Latest: Oct. 12, 2018
Judicial Review verdict
At the Royal Courts of Justice in Belfast this morning, Mr Justice McCloskey ruled in favour of Newry, Mourne and Down Council. While we are disappointed with the Court’s decision, we remain ...Read more
"That part of Rostrevor which overlooks Carlingford Lough is my idea of Narnia"
That part of the Rostrevor landscape which inspired CS Lewis' Narnia has now become the inspiration for a development referred to by the Planning Authority as one that “would more properly be found within an inner-city location”. This major planning application includes apartment blocks reaching heights of 25 metres and an underground car park, and was approved by our Council with no public consultation, no environmental impact assessment and no transport assessment. We strongly believe this standard of decision-making, which favours private interests over the common good, must be challenged.
What is the case?
Rostrevor’s Ancient Oakwood is nestled on the lower slopes of the Mourne Mountains and is home to native Irish species such as the red squirrel, pine marten and badger. Treasured by locals and visitors alike, the 350-year old Oakwood served as the inspiration for CS Lewis’ Narnia, the fabled land that has enchanted generations of readers around the world. Due to the rarity of Ancient Woodlands in Ireland, Rostrevor Oakwood has been included in the Natura 2000 Network, thus affording it the highest level of environmental protection under the EU’s Habitat Regulations - designation as a Special Area of Conservation. It also enjoys additional protected status as an Area of Special Scientific Interest and a Nature Reserve
In November 2017, six councillors on Newry, Mourne and Down Distrct Council’s Planning Committee voted to approve a planning application for a 70-bed nursing home, 41 apartments in tower blocks and an underground car park crammed into a one hectare site directly adjacent to the Oakwood.
No public consultation has ever taken place to consider the impact of this huge development and once planning permission was granted the developer stated:
"It is time to move on and stop talking."
The application was approved contrary to the Planning Department’s numerous recommendations for refusal. In Northern Ireland, councillors are now the final decision-makers for planning applications, not the planning professionals who work for the Planning Department.
It was also contrary to the wishes of many local people who agreed with the planning officer’s recommendation for refusal. Hundreds wrote letters of objection to the Council and thousands more signed a petition objecting to the scale of the development and the process by which the controversial decision was made.
The Northern Ireland Environment Agency Natural Environment Division raised serious nature conservation concerns about this development and a Habitats Regulation Assessment Stage 1: Test of Likely Significance determined this development would have a significant impact on Rostrevor Oakwood.
Concerns about the failure to properly screen for environmental impacts on resident wildlife, including bats, pine marten and red squirrel, have also been raised but ignored. The lack of precautionary screening presents serious concerns given The Woodland Trust’s Impacts of nearby developments on Ancient Woodland advisory report which states, “If disturbance of ancient woodland is to take place then it is vital that the ecology of the wood is well documented and understood before the disturbance takes place”.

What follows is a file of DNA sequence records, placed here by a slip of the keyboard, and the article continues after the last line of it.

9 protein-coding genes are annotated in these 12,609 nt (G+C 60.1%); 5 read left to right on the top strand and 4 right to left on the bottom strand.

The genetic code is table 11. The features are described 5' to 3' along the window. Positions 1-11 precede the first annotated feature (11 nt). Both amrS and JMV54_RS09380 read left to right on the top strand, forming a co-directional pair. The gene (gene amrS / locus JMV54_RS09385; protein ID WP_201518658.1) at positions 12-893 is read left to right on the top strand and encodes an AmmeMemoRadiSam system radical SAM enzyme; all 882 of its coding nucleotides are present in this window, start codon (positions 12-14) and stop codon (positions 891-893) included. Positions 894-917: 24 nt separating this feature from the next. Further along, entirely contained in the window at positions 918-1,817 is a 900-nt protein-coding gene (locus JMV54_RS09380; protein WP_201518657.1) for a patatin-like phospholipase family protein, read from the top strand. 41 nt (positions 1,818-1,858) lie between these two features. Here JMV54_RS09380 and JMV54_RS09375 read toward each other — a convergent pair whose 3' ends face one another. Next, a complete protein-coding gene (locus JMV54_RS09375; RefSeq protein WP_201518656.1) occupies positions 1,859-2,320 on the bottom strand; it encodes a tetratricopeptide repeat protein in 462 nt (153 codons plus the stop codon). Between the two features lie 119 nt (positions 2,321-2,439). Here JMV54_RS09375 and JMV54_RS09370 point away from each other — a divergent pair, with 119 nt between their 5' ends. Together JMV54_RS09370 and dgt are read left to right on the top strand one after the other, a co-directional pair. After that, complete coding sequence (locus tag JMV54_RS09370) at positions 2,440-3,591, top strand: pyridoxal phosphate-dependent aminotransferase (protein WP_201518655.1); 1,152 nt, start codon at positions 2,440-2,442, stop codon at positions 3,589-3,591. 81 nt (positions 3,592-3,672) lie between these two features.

In addition, there are grave concerns about the potential impact on public safety in the absence of a full transport assessment being conducted for the development. This is particularly worrying given the development site’s proximity to the busy A2 Shore Road, part of which collapsed during storms in 2014 and required extensive repairs costing £382,000. Given the increased frequency of extreme weather events, evidenced by the recent sub-zero weather conditions and Storm Ophelia, the decision to negate a full transport assessment could have serious public safety implications.
What is the purpose of this challenge?
There is a strong consensus that the scale, density and form of any development on this site is respectful of the unique character of the area and that it does not compromise or damage our Ancient Oakwood or compromise public safety in terms of the additional traffic generated by a 70 bed nursing home with 91 staff members, all the associated visitors’ cars and service vehicles and the cars of the residents in 41 apartments.
The local community have written letters, phoned, spoken at council planning meetings and asked the councillors of the planning committee to listen to the concerns of their electorate. These efforts have met with as little success as the professional planning officer’s multiple recommendations to refuse this development.
As a result, the only option available is to pursue a judicial review into the Council’s decision making process.
It is an option that is being taken reluctantly but there is a belief that if dubious behaviour is not challenged, there is a danger that it can become embedded.
Why is it so important?
If the contentious decision for approval is implemented, it will certainly impact the Oakwood in terms of overshadowing above and damage to the root systems below through excavations, piling and the pouring of vast quantities of concrete into foundations and underground car parks.
Coastal views from the much loved and well walked ancient pathway into the forest will be replaced by the sight of towering apartment blocks and a view of fire escapes on the proposed four story nursing home. These were not the giants CS Lewis had in mind when he wrote:
“I have seen landscapes, notably in the Mourne Mountains and southwards which under a particular light made me feel that at any moment a giant might raise his head over the next ridge.”